Serum testosterone level is a useful biomarker for determining the optimal treatment for castration-resistant prostate cancer.

Our aim was to evaluate the usefulness of serum testosterone to guide treatment decision for castration-resistant prostate cancer (CRPC).

We conducted a retrospective analysis of 115 patients with CRPC treated with either abiraterone (n = 43) or enzalutamide (n = 72). A serum testosterone level was measured at time of starting of abiraterone or enzalutamide. We determined whether serum testosterone influenced the outcomes of androgen receptor (AR)-targeted therapy.

In the very-low testosterone group (<5 ng/dl), the rate of prostate-specific antigen (PSA) response was significantly higher among patients treated with abiraterone compared to enzalutamide (62 vs. 32%, respectively; P = 0.033), with no difference in the low testosterone group (5-<50 ng/dl) (93 vs. 81%, respectively; P = 0.429). During the median follow-up of 26 months, PSA progression-free survival was significantly longer in the low testosterone group than in the very-low testosterone group (12.2 vs. 4.5 months, P<0.001). In the very-low testosterone group, enzalutamide use (HR 3.07, 95% CI 1.36-6.94; P = 0.007), primary androgen deprivation therapy <12 months (HR 2.50, 95% CI 1.23-5.08; P = 0.011) and bone metastases (HR 2.60, 95% CI 1.20-5.64; P = 0.015) were significantly associated with PSA progression.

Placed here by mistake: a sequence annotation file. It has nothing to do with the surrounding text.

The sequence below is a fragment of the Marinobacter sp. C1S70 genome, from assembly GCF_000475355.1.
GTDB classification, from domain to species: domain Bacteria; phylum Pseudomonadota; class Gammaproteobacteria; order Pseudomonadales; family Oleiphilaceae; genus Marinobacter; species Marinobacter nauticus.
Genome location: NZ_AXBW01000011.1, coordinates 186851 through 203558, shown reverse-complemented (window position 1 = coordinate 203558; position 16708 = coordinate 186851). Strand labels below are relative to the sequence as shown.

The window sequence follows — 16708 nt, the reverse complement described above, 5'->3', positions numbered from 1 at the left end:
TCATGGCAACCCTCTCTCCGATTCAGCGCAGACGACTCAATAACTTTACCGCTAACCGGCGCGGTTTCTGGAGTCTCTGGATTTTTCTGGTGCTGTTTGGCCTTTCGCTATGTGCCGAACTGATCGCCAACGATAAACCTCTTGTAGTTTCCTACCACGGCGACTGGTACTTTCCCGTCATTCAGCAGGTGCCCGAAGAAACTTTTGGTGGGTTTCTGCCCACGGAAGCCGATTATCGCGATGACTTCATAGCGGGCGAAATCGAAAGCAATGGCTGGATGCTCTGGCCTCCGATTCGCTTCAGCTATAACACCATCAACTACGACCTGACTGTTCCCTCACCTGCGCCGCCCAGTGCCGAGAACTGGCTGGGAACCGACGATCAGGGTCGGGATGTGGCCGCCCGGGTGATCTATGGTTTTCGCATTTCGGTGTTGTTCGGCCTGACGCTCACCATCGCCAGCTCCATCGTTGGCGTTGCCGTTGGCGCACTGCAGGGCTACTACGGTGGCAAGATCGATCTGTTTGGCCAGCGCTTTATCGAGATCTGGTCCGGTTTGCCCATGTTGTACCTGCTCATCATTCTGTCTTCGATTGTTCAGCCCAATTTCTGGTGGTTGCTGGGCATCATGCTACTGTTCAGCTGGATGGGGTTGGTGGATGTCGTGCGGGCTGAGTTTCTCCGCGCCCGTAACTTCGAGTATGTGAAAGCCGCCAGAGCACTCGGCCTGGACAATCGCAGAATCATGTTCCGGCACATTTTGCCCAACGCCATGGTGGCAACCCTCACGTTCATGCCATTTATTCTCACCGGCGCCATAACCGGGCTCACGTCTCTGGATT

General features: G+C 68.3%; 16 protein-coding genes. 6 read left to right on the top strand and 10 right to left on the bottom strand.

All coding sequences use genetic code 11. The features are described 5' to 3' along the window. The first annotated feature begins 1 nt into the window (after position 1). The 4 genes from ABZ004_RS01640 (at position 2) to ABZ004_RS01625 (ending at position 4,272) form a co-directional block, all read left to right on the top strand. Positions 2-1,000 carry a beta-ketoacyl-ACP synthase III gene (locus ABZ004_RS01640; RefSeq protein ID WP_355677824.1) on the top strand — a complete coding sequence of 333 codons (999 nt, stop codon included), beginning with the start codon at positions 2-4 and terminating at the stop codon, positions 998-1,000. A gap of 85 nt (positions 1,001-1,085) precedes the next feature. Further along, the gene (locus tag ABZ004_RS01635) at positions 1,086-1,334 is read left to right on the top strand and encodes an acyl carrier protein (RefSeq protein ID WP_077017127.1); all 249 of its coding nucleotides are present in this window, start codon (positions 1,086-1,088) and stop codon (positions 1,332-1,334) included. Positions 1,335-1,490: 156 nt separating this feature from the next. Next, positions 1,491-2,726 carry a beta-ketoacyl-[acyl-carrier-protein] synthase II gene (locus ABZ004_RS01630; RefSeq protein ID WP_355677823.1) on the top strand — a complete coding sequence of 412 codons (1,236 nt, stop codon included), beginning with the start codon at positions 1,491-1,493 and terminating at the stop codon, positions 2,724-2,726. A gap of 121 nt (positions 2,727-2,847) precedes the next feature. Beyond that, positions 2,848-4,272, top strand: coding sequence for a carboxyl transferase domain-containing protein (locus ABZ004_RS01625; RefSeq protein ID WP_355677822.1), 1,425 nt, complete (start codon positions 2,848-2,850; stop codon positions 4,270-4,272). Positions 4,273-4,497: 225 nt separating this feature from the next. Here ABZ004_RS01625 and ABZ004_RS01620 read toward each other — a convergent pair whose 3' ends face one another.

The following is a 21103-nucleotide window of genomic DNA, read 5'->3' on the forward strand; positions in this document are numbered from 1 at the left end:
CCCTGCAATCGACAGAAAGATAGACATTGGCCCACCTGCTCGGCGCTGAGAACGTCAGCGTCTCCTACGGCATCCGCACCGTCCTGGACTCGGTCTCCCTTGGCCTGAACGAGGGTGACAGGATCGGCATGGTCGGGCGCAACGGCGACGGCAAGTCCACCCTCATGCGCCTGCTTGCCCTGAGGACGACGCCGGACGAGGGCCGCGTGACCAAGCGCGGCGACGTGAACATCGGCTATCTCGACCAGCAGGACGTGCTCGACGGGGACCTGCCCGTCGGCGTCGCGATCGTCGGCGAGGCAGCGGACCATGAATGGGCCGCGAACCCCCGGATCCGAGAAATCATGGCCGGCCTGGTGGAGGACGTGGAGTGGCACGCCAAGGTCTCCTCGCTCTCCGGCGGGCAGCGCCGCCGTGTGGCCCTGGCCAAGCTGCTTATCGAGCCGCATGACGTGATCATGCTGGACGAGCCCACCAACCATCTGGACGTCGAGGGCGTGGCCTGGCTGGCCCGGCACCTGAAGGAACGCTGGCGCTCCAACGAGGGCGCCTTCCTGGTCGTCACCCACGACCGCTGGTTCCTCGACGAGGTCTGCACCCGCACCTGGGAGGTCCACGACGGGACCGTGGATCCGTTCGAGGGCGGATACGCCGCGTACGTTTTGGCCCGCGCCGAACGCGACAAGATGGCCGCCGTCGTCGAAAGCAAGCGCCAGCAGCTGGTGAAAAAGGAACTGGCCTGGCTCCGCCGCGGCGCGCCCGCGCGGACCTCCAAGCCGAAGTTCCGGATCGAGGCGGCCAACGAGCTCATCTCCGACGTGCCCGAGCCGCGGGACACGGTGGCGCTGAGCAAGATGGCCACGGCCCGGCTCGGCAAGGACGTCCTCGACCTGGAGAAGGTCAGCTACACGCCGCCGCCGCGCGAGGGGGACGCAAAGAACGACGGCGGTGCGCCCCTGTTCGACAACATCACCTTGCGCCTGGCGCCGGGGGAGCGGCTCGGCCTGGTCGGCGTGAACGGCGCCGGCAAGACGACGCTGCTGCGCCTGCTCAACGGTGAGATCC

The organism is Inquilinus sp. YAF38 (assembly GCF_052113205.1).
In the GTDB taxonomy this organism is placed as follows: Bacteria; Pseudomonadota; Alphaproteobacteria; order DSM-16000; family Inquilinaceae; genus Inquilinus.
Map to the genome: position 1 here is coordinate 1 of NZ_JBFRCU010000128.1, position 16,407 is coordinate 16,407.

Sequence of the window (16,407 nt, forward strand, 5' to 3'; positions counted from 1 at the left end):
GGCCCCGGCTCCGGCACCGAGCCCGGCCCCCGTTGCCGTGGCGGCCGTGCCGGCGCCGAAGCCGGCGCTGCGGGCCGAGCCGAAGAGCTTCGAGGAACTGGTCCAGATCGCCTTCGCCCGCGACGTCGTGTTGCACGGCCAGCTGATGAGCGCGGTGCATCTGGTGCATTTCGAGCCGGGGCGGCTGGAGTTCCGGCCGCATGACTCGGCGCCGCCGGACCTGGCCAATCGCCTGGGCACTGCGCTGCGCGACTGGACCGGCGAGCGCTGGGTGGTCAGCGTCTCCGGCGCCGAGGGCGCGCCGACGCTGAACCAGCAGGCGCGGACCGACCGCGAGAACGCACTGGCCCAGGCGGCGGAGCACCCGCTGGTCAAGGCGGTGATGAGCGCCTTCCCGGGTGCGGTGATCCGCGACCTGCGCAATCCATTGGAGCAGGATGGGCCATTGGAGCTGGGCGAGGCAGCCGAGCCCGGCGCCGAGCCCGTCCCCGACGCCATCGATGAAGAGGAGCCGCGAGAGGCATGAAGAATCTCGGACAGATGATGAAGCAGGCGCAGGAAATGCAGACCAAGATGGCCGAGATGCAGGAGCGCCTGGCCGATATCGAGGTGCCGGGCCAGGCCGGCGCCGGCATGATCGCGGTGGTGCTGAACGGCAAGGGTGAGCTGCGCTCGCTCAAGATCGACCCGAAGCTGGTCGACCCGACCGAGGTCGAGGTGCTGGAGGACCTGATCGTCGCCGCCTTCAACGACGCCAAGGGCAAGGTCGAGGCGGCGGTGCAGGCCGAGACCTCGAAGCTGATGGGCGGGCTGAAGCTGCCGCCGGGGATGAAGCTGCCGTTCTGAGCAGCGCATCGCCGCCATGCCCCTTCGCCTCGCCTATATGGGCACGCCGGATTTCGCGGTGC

Patients with a serum testosterone level ≥5 ng/dl were more likely to receive therapeutic benefits from AR-targeted therapy compared to those with serum testosterone levels <5 ng/dl. However, even for those with a very low serum testosterone level, the efficacy of abiraterone was slightly higher than that of enzalutamide. Therefore, serum testosterone level is a useful biomarker for informing treatment selection for CRPC.

Urologic oncology. 2019 May 16 [Epub ahead of print]

Kohei Hashimoto, Hidetoshi Tabata, Tetsuya Shindo, Toshiaki Tanaka, Jiro Hashimoto, Ryuta Inoue, Takashi Muranaka, Hiroshi Hotta, Masahiro Yanase, Yasuharu Kunishima, Atsushi Takahashi, Naoya Masumori, Sapporo Medical University Urologic Oncology Consortium (SUOC)

Department of Urology, Sapporo Medical University School of Medicine, Chuo-ku, Sapporo, Japan., Department of Urology, Asahikawa Redcross Hospital, Asahikawa, Japan., Department of Urology, Sunagawa City Medical Center, Sunagawa, Hokkaido, Japan., Department of Urology, Hakodate Goryoukaku Hospital, Hakodate, Japan., Department of Urology, Sapporo Medical University School of Medicine, Chuo-ku, Sapporo, Japan. Electronic address: .